GMST 006. German Conversation

A 0.5-credit conversation course, concentrating on the development of the students’ speaking skills.
Prerequisite: GMST 008 in a current or a previous semester or the equivalent placement test score.
0.5 credit.
Spring 2015. Schnader.

GMST 008. Texts in Contexts: Topics in German Culture and Society from the Reformation until Today

GMST 008 is a 4th semester course integrating the continued work on advancing the students’ linguistic skills with the acquisition of cultural, historical, and literary content about German-speaking countries. This course is the gateway to all upper level courses in the German studies curriculum. Topics alternate every year.
Prerequisite: placement test score or GMST 003.

Topic for Spring 2015: Deutsche Popmusik – Von Gassenhauer bis Hip Hop

In this course, we will trace the development of German popular music from Weimar era street and vaudeville hits, musical films of the Third Reich and the postwar decades, to post-1968 protest songs, German Schlager, New German Wave, and Hip Hop. While fine-tuning your knowledge of German cultural history, advancing your stylistic, lexical and grammatical competency in German will be the overall goal.
1 credit.
Spring 2015. Wegener.

GMST 020. Introduction to German Studies: Topics in German Literature and Culture

This course serves as the introduction to the interdisciplinary field of German studies. What is German “culture,” how has it been defined, which narratives, theories, and events have shaped the national imaginary from the 18th century to today? Students will develop speaking and writing skills through short assignments and presentations intended to familiarize them with the vocabulary of literary and cultural analysis in German. Topics change every year.
Prerequisite: placement test score or GMST 008.

Topic for Fall 2014: Verlorene Unschuld: literarische und filmische Jugendporträts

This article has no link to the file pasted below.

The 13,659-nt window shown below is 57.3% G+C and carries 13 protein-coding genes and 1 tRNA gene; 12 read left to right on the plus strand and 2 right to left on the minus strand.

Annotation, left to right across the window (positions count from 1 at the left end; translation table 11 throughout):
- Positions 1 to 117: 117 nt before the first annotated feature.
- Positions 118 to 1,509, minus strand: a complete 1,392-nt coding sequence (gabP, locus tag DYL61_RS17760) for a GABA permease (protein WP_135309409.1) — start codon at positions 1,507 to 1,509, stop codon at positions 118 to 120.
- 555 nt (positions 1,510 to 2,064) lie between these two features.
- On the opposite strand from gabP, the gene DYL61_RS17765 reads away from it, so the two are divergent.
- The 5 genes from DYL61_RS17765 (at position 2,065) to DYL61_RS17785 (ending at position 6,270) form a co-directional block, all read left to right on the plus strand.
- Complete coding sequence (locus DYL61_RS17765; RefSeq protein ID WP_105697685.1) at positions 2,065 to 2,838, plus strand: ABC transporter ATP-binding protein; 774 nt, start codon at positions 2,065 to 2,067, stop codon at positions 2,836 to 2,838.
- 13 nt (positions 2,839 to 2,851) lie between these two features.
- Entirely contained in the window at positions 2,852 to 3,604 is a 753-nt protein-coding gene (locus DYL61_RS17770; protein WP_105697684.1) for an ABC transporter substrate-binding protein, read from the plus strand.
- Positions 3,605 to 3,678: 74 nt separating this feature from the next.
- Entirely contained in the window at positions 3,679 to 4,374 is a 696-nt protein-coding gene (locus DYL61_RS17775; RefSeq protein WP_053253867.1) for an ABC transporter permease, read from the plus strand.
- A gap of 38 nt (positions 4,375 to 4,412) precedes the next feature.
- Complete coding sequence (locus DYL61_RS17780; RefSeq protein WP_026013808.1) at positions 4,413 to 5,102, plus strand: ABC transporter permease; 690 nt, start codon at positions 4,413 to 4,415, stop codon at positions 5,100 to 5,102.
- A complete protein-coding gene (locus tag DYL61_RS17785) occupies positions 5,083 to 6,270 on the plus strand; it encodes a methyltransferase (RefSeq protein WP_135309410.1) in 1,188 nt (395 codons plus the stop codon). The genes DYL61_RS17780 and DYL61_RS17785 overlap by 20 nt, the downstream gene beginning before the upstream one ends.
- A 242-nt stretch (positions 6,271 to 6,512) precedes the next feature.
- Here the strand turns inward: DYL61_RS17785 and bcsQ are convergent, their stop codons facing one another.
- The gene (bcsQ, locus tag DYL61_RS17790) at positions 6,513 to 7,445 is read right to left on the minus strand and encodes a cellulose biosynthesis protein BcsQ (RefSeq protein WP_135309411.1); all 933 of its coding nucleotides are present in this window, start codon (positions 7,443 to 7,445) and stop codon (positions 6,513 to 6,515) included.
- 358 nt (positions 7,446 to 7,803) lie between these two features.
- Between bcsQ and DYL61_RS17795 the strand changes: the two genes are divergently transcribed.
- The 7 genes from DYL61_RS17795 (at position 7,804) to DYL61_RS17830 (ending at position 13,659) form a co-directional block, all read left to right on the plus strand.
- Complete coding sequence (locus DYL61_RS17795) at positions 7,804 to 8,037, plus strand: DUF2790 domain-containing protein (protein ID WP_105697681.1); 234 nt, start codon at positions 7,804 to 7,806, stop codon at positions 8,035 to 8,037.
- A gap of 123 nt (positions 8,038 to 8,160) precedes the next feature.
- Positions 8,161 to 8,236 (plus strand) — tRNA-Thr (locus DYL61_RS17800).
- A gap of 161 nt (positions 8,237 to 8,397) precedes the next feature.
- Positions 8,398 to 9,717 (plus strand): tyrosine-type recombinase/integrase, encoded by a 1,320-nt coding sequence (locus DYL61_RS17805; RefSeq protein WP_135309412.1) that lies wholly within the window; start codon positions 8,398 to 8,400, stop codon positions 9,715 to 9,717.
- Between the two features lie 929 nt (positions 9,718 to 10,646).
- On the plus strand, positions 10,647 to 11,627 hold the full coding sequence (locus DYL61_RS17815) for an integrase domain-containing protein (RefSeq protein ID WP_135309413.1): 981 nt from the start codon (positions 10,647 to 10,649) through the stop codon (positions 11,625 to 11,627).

This course will explore representations of youth and coming-of-age in literature and film of the German-speaking world. We will read both canonical and non-canonical texts beginning in the 18th century and extending into the 21st that engage with themes of love, education and crisis. What do these narratives reveal about national, cultural and individual identity formation during early stages of maturity? How are these narratives shaped by various political and historical contexts? In addition to works by authors such as Johann Wolfgang von Goethe, Frank Wedekind, Ingeborg Bachmann, Bernhard Schlink, and Jana Hensel, we will also examine key theoretical texts and films that focus on narratives of youth.
1 credit.
Fall 2014. Wegener.

GMST 054. German Cinema

(Cross-listed as LITR 054G/FMST 054)
This course is an introduction to German cinema from its inception in the 1890s until the present. It includes an examination of early exhibition forms, expressionist and avant-garde films from the classic German cinema of the Weimar era, fascist cinema, postwar rubble films, DEFA films from East Germany, New German Cinema from the 1970s, and post 1989 heritage films. We will analyze a cross-match of popular and avant-garde films while discussing mass culture, education, propaganda, and entertainment as identity- and nation-building practices.
Eligible for FMST credit, fulfills national cinema requirement.
Writing course.
1 credit.
Not offered 2014–2015.

GMST 091. Vienna 1900/Wien 1900